Relieved, Woo-kyung asks Eun-ho to pass along the message from the board for her. As Woo-kyung stands to leave, Eun-ho muses that he can’t believe the junior director is Red Cry. Woo-kyung seems just as suspicious as I am that Eun-ho knows about the director supposedly being Red Cry, since that was definitely not mentioned in the news report. Except for Ji-heon’s team, no one could know about it — unless Eun-ho is Red Cry.

She returns to the mansion, looking for Eun-ho, but instead finds the senior director seated at his desk, dead, his mouth gruesomely filled with the torn poetry pages.

Entering the room, Eun-ho says that he wanted to comfort the senior director one last time by stuffing him full of the poetry the old man loved. Noting the shotgun in Eun-ho’s hand, Woo-kyung pleads with Eun-ho to turn himself him.

Instead, Eun-ho reminds her that he’s figured out the dream he used to have — the one with the big desk. That desk was the senior director’s. As a child, Eun-ho read poetry to comfort the old man, and it’s implied that the senior director also sexually abused Eun-ho as a child during those poetry readings. That’s why Eun-ho said that sometimes it’s good not to remember things.

Woo-kyung’s phone buzzes — it’s Ji-heon, which doesn’t surprise Eun-ho, since he’s realized that Ji-heon is smart enough to have deduced where Woo-kyung is. Eun-ho raises the shotgun and points it at Woo-kyung’s head, telling her to answer it.

Worried, Ji-heon asks if Woo-kyung is with the senior director. Woo-kyung truthfully admits that she is, but then lies that she doesn’t know Eun-ho’s whereabouts. Ji-heon warns her that Eun-ho is Red Cry and that he’s dangerous, warning her to get out of the mansion as soon as she can.

After Woo-kyung hangs up, Eun-ho sighs that Ji-heon is too good at what he does — he put Eun-ho on the spot, making Eun-ho reveal himself sooner than he would have liked.

Eun-ho confiscates her phone and turns it off, then orders her to drive away from Seoul. He sits in the backseat, pointing the shotgun at her, but Woo-kyung asks him to put down the gun — she’s willing to drive him wherever he wants without the use of force.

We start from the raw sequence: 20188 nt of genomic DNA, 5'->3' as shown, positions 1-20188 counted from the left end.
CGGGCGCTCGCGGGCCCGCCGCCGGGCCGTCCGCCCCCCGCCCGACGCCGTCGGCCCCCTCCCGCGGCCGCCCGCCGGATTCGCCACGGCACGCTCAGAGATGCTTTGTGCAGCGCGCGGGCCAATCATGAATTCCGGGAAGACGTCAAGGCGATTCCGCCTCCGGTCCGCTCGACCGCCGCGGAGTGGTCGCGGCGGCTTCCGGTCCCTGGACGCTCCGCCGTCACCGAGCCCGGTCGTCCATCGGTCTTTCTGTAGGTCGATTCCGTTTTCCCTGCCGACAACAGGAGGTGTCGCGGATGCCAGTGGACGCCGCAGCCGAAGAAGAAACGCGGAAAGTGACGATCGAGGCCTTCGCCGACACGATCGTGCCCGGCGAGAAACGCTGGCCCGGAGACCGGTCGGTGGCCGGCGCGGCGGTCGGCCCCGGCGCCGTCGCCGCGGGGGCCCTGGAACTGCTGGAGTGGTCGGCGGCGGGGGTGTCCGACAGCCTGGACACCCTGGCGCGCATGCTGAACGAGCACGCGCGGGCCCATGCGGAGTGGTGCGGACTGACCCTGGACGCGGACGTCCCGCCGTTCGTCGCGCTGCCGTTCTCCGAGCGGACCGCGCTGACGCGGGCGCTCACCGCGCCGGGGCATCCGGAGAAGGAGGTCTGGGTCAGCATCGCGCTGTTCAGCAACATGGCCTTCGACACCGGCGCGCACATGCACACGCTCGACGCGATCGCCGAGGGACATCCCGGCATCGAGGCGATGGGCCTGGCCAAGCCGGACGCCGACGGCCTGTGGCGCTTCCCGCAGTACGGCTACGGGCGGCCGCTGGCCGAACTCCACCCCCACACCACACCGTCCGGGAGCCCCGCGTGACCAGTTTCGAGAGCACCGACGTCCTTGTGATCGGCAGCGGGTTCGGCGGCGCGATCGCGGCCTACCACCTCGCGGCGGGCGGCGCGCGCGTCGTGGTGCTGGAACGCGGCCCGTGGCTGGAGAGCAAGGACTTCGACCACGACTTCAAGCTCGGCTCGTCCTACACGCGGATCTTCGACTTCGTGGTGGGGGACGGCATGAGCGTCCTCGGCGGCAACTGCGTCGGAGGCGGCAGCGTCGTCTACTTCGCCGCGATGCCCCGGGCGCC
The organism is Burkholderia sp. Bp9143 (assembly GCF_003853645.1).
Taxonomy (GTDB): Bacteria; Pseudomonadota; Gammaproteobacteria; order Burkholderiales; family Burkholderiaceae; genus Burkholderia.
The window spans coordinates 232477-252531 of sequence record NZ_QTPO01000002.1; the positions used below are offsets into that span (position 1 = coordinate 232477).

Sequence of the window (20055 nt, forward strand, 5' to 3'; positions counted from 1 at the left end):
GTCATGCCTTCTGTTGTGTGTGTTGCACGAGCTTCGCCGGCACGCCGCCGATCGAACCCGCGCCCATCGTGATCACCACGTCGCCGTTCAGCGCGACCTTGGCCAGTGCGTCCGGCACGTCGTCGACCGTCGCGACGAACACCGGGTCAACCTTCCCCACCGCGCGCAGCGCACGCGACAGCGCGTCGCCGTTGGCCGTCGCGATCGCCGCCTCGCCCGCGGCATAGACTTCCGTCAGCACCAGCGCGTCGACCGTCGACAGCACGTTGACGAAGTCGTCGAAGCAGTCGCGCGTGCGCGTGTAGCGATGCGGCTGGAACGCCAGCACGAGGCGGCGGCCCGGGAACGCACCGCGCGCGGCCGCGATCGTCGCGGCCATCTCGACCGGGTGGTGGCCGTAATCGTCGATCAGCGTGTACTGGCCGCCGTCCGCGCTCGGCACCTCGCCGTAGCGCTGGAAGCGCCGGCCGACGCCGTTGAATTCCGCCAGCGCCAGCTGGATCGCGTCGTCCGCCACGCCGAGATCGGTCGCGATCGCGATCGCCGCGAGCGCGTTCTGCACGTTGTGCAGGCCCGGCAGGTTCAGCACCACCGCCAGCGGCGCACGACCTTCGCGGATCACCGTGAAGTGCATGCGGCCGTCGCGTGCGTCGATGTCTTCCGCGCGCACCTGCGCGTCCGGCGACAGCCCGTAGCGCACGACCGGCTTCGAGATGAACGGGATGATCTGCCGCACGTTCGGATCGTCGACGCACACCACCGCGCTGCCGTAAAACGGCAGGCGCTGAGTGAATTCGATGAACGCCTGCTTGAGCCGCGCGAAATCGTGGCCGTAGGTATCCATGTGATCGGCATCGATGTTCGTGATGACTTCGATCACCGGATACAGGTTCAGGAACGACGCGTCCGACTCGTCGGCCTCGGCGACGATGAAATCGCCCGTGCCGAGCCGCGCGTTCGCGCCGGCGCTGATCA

By the time the detectives arrive at the mansion, Woo-kyung and Eun-ho are long gone. Ji-heon and Soo-young shocked when they find the dead director, and Ji-heon immediately realizes the situation, putting out an APB on Woo-kyung’s car.

As Woo-kyung drives to the seaside, Eun-ho reveals the truth about Red Cry. It started when Eun-ho bumped into Dr. Park at the children’s center and discovered they both were furious about Ji-hye’s case. That’s when the two of them created the secret website, inviting others with a similar mindset to join them — which included Ha-jung.

Eun-ho was the one who wrote the letter to Ji-hye, the one that mentioned a massage parlor — which is how he was able to lure her to the amusement park, since she was hopeful about getting a new job. Dr. Park felt so guilty about killing Ji-hye that he took his own life afterwards.

Eun-ho was shocked when his parter-in-crime killed himself, and didn’t do anything else until he saw Ha-na and her mother scavenging in the trash near the children’s center. That’s when he figured out they were living at the center, and he killed Ha-na’s mother.

He muses that he must not be as good a person as Dr. Park, since he didn’t feel any guilt over killing the woman — he was just pleased to have rescued a child.

Eun-ho also met So-ra’s mother both through the mother’s forum, and what he knew of So-ra’s situation from the center. He was disappointed when So-ra’s mother backed out at the last minute from killing her husband, but Eun-ho reiterates that he must not be a good person because he had no qualms in killing the man.

Woo-kyung wonders how Eun-ho figured out that Ha-na had a younger sibling that had been killed, and Eun-ho says that it was just intuition — and the knowledge that the more cruel someone is, the less they can endure pain, which is how he tortured her father to reveal the truth.

Woo-kyung wonders about the message he sent as Red Cry, saying that he “knew her well.” Eun-ho explains that he recognized the look in her eyes — it’s the same as the look he saw in all the abused children’s eyes.

When she asks about Ha-jung, Eun-ho admits that when he saw Bit-na at the children’s center, he felt betrayed. One of Red Cry’s founding members turned out to be no better than the abusers they were punishing. Eun-ho simply left Ha-jung’s fate to be decided based on her conscience.

Woo-kyung calls Eun-ho irresponsible, since in his blind pursuit of doing what he believes to be right, he ignored the fact that Bit-na ultimately loved and needed her mother, but now the girl feels responsible for her mother’s death. Angry, Eun-ho says that he helped free her — brainwashed kids don’t know when they’re brainwashed. He did the right thing!

They reach their final destination, which is at the end of a pier. Eun-ho says that he wanted to come back here, since this is where his mother abandoned him when he was a baby.